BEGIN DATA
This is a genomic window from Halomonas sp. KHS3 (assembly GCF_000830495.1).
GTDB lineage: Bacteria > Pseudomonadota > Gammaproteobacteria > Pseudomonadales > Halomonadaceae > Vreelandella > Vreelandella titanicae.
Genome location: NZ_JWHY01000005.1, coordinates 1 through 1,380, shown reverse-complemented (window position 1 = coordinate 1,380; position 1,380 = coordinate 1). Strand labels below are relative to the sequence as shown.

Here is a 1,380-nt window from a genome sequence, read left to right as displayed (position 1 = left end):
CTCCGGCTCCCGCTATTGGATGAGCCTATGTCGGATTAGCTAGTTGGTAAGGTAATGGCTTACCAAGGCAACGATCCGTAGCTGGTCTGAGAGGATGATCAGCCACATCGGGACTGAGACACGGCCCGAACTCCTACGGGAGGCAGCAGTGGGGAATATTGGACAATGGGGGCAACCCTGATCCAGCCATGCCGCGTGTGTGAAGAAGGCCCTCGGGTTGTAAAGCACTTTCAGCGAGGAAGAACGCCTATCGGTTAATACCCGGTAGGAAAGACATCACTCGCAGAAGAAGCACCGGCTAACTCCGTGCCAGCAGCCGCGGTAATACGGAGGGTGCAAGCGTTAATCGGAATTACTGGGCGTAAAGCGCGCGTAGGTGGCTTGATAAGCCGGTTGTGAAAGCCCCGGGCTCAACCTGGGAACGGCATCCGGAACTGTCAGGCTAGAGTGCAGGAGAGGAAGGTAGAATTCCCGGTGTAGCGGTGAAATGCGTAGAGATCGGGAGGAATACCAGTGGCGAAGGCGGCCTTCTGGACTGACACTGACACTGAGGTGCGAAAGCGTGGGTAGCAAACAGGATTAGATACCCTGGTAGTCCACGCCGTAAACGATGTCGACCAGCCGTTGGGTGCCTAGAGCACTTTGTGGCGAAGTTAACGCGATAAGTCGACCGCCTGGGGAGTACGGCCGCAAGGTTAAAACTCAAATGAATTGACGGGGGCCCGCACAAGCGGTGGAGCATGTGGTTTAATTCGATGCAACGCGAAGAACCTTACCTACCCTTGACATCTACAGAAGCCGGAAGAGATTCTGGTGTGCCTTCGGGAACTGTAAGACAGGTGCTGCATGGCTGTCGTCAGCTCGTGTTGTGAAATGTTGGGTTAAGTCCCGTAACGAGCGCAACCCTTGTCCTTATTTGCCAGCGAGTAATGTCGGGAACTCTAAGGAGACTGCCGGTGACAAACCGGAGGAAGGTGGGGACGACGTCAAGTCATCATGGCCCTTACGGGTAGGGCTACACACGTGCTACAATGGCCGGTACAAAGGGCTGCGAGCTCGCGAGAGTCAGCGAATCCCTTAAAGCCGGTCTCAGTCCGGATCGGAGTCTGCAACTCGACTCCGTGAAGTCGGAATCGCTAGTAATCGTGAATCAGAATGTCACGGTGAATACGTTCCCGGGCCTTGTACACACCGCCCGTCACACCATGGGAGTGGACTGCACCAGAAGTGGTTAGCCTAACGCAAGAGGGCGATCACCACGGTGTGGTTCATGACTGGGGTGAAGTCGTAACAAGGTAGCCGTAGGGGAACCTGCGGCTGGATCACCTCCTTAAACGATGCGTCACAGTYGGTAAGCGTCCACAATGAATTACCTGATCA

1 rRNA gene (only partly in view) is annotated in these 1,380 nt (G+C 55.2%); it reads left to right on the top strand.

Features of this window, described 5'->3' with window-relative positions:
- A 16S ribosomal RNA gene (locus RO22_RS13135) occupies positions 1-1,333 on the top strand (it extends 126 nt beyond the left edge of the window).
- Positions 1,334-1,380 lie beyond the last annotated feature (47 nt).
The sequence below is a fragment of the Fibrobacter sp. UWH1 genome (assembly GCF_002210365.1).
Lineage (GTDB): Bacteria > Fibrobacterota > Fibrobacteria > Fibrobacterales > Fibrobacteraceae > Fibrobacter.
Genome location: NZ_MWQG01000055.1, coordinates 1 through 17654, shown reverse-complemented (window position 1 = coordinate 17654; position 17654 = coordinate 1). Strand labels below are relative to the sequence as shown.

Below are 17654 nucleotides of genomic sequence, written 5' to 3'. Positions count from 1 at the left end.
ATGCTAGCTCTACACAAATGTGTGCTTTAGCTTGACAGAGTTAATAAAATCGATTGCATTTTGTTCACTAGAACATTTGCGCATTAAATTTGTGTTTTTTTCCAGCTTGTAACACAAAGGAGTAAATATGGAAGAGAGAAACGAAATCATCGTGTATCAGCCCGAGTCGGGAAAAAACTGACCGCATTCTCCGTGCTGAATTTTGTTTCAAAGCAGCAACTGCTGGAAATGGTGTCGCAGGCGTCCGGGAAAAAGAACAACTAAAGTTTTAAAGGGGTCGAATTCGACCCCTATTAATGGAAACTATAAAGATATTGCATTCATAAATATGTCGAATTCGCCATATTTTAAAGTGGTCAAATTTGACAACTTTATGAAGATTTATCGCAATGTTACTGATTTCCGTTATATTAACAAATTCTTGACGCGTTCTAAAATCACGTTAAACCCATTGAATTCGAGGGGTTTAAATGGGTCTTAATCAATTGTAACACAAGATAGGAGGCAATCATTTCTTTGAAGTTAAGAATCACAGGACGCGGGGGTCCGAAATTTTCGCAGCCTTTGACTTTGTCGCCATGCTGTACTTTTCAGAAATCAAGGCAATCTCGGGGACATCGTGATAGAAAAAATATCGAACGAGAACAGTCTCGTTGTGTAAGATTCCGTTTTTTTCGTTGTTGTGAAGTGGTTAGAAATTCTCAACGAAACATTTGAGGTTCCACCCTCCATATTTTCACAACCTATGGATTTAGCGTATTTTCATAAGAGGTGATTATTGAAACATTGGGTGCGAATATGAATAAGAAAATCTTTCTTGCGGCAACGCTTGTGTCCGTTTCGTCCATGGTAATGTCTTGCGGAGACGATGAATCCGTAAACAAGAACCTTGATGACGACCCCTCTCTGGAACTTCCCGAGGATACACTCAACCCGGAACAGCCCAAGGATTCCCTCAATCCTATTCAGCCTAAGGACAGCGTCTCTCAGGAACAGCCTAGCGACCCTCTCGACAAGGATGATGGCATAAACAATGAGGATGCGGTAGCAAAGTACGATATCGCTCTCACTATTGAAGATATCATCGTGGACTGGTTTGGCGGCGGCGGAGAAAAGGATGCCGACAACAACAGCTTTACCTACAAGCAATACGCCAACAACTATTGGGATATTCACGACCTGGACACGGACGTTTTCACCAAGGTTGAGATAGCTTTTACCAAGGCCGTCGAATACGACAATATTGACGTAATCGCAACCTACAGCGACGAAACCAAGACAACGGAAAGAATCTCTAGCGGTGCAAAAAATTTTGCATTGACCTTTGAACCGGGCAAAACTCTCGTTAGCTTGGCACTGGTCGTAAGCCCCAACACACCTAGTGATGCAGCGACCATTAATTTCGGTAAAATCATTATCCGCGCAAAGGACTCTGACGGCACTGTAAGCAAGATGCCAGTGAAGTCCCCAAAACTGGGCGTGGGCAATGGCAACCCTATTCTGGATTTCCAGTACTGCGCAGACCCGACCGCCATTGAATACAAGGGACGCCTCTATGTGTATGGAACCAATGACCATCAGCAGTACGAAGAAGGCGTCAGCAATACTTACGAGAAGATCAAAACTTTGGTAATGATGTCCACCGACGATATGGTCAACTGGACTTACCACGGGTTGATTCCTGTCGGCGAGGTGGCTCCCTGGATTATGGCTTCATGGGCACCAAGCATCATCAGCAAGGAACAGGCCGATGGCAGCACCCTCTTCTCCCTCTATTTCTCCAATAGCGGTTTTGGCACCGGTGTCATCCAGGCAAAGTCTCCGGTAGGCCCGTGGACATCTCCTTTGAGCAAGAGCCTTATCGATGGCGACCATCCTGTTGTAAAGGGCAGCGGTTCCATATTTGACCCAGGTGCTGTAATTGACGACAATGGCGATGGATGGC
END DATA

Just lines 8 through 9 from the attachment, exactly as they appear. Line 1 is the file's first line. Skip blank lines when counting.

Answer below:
- A 16S ribosomal RNA gene (locus RO22_RS13135) occupies positions 1-1,333 on the top strand (it extends 126 nt beyond the left edge of the window).
- Positions 1,334-1,380 lie beyond the last annotated feature (47 nt).